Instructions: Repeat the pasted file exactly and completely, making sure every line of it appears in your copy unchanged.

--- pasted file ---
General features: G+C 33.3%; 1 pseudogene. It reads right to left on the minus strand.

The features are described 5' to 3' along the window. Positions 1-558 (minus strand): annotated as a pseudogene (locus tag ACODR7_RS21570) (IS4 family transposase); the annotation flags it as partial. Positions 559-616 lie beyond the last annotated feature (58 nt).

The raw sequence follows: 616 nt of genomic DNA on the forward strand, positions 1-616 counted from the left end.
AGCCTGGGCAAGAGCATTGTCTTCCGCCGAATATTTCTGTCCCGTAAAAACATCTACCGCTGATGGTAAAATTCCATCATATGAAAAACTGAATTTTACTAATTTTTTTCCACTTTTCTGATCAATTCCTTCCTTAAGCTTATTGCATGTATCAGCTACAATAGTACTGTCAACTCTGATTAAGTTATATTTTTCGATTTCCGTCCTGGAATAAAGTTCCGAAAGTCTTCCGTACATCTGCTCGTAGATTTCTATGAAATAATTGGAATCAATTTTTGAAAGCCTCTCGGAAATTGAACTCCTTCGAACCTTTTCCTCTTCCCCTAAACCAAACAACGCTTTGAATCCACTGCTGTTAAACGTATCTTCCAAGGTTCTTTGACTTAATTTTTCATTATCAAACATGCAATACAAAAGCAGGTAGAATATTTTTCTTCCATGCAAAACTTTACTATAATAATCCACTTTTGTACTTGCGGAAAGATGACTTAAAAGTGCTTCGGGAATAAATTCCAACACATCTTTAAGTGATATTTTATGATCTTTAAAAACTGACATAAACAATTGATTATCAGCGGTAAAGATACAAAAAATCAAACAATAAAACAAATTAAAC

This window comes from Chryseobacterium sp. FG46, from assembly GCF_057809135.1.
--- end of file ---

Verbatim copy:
General features: G+C 33.3%; 1 pseudogene. It reads right to left on the minus strand.

The features are described 5' to 3' along the window. Positions 1-558 (minus strand): annotated as a pseudogene (locus tag ACODR7_RS21570) (IS4 family transposase); the annotation flags it as partial. Positions 559-616 lie beyond the last annotated feature (58 nt).

The raw sequence follows: 616 nt of genomic DNA on the forward strand, positions 1-616 counted from the left end.
AGCCTGGGCAAGAGCATTGTCTTCCGCCGAATATTTCTGTCCCGTAAAAACATCTACCGCTGATGGTAAAATTCCATCATATGAAAAACTGAATTTTACTAATTTTTTTCCACTTTTCTGATCAATTCCTTCCTTAAGCTTATTGCATGTATCAGCTACAATAGTACTGTCAACTCTGATTAAGTTATATTTTTCGATTTCCGTCCTGGAATAAAGTTCCGAAAGTCTTCCGTACATCTGCTCGTAGATTTCTATGAAATAATTGGAATCAATTTTTGAAAGCCTCTCGGAAATTGAACTCCTTCGAACCTTTTCCTCTTCCCCTAAACCAAACAACGCTTTGAATCCACTGCTGTTAAACGTATCTTCCAAGGTTCTTTGACTTAATTTTTCATTATCAAACATGCAATACAAAAGCAGGTAGAATATTTTTCTTCCATGCAAAACTTTACTATAATAATCCACTTTTGTACTTGCGGAAAGATGACTTAAAAGTGCTTCGGGAATAAATTCCAACACATCTTTAAGTGATATTTTATGATCTTTAAAAACTGACATAAACAATTGATTATCAGCGGTAAAGATACAAAAAATCAAACAATAAAACAAATTAAAC

This window comes from Chryseobacterium sp. FG46, from assembly GCF_057809135.1.